Since ASF cannot be treated or cured, the only available option to reduce the negative impact of this disease is prevention and control. The findings from this study reveal that the opportunities and motivations among smallholders for implementing preventive measures in pig production were generally low. Overall, the informants acted once they recognised visible signs of sickness in their pigs, indicating how the concept of prevention was not obvious in this study context. As mentioned above, the responses among informants to realising that something might be wrong with their pigs were not always concentrated on preventing the further spread of diseases. Thus, if the local conditions for pig production and smallholders’ ways of understanding are not given greater acknowledgment, there are reasons to believe that the strategies for prevention and control, as suggested by researchers and veterinary services, will be difficult to implement in smallholder contexts. In relation to this, it may be relevant to explore opportunities to recommend preventive and controlling measures in relation to ASF that could be motivated by factors other than disease [53, 54]. These include how the confinement of pigs in the study context can potentially be perceived as more relevant–for reducing social tensions in the community due to crops being destroyed by free-roaming pigs–than preventing and controlling pig diseases, which is often the main focus of veterinarians. In so doing, there is potential to improve the communication between smallholders and animal health providers by acknowledging smallholders’ needs and wants in their pig production. At the same time this could also help reduce the negative impacts of ASF and other pig health issues.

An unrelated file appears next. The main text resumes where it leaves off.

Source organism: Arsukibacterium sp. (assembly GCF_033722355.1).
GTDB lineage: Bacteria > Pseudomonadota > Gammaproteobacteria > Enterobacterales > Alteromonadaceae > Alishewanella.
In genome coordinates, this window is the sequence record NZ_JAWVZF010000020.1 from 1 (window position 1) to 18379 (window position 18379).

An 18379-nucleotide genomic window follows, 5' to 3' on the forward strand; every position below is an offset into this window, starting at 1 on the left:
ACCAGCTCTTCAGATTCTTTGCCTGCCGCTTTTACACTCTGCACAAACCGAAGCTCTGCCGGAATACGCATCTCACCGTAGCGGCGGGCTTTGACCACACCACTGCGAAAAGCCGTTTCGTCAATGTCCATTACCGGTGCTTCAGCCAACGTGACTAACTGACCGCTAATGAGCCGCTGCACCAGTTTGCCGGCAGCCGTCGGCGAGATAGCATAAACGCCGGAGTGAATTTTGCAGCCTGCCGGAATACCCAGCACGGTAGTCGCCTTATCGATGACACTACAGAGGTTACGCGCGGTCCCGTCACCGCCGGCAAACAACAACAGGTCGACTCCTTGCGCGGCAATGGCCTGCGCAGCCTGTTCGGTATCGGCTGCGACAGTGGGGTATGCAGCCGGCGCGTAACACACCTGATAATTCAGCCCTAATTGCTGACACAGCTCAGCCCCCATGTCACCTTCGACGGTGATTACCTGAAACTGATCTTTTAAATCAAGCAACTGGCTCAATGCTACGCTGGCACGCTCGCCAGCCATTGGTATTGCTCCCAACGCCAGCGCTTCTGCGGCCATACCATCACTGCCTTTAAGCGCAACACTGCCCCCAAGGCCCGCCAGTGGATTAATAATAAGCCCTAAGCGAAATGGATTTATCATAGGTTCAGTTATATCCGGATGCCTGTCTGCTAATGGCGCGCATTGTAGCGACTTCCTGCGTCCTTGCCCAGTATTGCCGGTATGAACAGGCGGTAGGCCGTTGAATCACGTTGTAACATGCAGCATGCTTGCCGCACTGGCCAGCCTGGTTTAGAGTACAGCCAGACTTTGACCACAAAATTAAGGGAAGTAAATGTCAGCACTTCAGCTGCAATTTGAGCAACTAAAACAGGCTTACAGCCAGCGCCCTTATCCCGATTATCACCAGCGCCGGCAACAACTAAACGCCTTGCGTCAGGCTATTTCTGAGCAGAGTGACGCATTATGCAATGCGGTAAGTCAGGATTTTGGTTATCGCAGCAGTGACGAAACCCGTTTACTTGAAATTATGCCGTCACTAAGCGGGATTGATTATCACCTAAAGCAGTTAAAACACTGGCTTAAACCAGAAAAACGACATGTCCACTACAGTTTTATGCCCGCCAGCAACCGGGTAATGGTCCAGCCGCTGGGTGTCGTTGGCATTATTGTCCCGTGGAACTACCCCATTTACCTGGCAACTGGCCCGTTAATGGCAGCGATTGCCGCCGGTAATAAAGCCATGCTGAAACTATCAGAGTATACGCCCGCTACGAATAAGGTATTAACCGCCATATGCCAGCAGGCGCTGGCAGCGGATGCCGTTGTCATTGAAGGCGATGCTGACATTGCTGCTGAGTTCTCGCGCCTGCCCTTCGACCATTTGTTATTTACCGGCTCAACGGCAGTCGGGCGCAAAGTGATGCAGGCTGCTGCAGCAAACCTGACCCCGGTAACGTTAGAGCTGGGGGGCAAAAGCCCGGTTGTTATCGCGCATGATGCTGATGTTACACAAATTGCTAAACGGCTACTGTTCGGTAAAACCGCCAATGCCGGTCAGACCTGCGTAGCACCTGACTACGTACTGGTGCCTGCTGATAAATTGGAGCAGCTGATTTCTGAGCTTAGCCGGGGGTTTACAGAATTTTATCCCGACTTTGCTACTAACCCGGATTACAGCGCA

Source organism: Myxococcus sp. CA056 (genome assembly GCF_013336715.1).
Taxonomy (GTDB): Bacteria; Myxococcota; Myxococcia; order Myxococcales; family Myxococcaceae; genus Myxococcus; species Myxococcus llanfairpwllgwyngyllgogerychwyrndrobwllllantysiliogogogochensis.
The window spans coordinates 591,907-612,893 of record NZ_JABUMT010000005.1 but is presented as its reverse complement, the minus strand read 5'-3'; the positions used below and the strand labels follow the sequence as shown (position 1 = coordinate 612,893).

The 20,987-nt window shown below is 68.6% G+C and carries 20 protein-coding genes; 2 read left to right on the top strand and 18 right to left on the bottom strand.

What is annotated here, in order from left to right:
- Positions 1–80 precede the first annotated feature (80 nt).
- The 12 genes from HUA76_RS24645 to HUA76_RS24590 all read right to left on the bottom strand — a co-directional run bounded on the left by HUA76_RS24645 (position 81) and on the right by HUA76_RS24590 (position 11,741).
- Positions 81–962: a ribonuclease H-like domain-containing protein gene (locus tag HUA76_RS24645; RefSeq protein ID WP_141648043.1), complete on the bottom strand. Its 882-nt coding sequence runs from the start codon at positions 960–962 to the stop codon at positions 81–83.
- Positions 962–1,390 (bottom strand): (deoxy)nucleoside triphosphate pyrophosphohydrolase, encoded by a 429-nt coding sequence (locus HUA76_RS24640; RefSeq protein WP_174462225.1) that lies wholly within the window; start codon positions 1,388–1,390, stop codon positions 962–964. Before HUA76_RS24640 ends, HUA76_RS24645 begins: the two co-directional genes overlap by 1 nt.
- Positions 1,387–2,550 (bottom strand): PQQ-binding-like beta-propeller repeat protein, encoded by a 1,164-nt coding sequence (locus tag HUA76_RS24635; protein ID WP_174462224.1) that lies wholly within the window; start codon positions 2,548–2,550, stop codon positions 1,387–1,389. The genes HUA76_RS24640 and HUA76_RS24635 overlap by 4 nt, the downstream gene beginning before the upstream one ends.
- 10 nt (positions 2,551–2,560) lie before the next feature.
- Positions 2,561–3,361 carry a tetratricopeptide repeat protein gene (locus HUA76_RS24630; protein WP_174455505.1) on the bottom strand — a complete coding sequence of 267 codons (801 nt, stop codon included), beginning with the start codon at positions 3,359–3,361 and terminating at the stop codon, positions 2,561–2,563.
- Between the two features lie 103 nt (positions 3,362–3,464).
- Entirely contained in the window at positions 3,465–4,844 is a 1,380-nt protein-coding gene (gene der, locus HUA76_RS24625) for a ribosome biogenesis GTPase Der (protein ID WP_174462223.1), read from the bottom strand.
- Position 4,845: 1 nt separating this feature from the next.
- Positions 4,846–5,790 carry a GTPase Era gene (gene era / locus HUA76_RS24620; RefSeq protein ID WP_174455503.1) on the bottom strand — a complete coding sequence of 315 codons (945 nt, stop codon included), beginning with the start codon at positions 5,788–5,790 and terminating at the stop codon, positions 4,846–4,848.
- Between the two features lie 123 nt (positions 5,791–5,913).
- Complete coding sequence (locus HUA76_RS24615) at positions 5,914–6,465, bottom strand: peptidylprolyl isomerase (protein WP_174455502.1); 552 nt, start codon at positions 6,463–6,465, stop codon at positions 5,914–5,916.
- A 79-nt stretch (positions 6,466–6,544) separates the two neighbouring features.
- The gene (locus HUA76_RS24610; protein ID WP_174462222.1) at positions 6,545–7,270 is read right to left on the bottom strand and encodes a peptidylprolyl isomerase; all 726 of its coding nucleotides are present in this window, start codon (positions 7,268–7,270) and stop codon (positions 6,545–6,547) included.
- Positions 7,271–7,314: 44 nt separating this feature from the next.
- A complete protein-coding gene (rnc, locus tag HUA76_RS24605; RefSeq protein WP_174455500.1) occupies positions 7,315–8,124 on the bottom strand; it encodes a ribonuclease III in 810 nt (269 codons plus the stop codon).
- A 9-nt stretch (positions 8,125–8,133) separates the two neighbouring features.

Achieving more efficient control of ASF in Uganda is not only important for reducing the negative socio-economic impacts of this disease [44] but, from what has been seen in this study, can also be important for increasing smallholders’ motivations to continue keeping pigs. As mentioned earlier in this paper, the informants perceived pig production as having the potential to provide an income and thus enhance their opportunities in life, which was generally the main motivation for starting pig production in the first place. At the same time, ASF and other pig health issues have forced some of them to abandon pig production altogether, as they saw no possibility of dealing with these issues if they reappeared in new pigs. In order to boost the potential of small-scale pig production as a poverty mitigation strategy in Uganda, it is suggested that the structural factors influencing local conditions for pig production should be addressed, such as increasing smallholders’ access to adequate animal health services. Indeed, the informants requested complementary knowledge about how to deal with major and minor pig health issues. Nevertheless, for veterinary advice and knowledge to have relevance in this and similar contexts, veterinary actors and researchers need to pay careful attention to smallholders’ problem framings and ways of knowing in livestock production.


We are grateful to all the smallholder farmers who participated in this study, sharing their time and rich knowledge in livestock production with us. We would also like to thank the field assistants, Alfred Ojok and Auma Susan Obol, for all their assistance during and after fieldwork. Tonny Aliro, Peter Ogweng and Charles Masembe also provided invaluable project support.